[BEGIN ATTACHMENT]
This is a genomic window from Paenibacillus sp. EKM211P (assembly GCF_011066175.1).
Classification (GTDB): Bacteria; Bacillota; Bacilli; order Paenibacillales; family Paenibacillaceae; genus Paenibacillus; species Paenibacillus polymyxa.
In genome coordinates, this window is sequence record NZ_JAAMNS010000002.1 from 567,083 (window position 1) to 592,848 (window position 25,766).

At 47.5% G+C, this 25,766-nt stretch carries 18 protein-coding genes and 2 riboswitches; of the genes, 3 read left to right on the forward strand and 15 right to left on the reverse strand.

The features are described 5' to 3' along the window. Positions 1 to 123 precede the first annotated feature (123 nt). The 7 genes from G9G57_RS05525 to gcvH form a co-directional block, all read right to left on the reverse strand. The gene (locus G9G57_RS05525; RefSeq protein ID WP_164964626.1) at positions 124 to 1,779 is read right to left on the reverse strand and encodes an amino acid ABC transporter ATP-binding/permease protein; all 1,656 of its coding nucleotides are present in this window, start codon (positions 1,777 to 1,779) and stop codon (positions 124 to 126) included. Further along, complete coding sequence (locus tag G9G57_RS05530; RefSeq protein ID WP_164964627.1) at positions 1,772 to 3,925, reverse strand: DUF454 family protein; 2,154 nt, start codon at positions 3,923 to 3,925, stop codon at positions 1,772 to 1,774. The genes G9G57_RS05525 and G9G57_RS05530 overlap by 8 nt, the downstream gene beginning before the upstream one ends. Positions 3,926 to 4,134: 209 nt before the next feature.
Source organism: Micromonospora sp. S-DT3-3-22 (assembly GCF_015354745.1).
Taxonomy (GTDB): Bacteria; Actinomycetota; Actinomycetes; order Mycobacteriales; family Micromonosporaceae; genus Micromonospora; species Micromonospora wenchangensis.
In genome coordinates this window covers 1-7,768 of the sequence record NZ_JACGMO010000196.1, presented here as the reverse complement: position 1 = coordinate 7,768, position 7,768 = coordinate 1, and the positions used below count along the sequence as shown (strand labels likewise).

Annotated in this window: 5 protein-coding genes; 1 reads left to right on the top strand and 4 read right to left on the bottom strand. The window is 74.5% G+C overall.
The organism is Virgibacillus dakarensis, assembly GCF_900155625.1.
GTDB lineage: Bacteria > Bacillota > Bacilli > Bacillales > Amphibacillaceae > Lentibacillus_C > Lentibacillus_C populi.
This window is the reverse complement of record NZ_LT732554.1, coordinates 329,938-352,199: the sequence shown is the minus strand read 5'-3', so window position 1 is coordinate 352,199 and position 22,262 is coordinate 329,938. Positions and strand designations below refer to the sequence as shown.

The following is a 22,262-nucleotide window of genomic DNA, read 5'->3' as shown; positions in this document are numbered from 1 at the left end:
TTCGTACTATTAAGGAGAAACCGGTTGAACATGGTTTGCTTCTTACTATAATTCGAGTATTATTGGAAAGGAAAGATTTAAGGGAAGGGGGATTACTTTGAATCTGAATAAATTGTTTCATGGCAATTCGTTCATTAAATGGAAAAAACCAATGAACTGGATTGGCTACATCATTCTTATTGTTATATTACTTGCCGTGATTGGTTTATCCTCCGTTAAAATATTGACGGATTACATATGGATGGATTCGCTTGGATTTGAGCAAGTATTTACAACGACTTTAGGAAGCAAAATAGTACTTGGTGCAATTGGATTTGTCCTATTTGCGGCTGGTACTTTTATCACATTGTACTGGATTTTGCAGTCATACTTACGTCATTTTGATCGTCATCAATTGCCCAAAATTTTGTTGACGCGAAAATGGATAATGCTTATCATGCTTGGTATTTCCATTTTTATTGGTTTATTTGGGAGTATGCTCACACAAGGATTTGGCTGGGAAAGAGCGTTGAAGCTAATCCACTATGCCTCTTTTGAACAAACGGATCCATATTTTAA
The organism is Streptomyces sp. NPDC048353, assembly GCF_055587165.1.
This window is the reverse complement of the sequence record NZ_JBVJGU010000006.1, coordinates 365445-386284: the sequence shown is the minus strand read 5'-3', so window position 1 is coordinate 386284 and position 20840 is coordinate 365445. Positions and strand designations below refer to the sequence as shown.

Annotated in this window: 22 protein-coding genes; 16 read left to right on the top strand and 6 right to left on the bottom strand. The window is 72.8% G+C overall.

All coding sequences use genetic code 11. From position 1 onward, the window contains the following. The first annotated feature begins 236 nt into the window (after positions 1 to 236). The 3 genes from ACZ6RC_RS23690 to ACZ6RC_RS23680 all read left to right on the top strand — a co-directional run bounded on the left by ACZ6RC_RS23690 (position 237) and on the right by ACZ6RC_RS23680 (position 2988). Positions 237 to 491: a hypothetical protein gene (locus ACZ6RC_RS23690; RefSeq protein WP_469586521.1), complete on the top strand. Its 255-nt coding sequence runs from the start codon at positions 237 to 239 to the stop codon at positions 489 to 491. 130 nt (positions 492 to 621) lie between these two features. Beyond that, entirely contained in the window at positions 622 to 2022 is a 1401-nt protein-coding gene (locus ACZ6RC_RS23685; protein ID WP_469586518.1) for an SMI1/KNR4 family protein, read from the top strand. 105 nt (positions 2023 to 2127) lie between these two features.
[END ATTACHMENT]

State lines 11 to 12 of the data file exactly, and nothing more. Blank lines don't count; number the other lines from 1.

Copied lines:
GTDB lineage: Bacteria > Bacillota > Bacilli > Bacillales > Amphibacillaceae > Lentibacillus_C > Lentibacillus_C populi.
This window is the reverse complement of record NZ_LT732554.1, coordinates 329,938-352,199: the sequence shown is the minus strand read 5'-3', so window position 1 is coordinate 352,199 and position 22,262 is coordinate 329,938. Positions and strand designations below refer to the sequence as shown.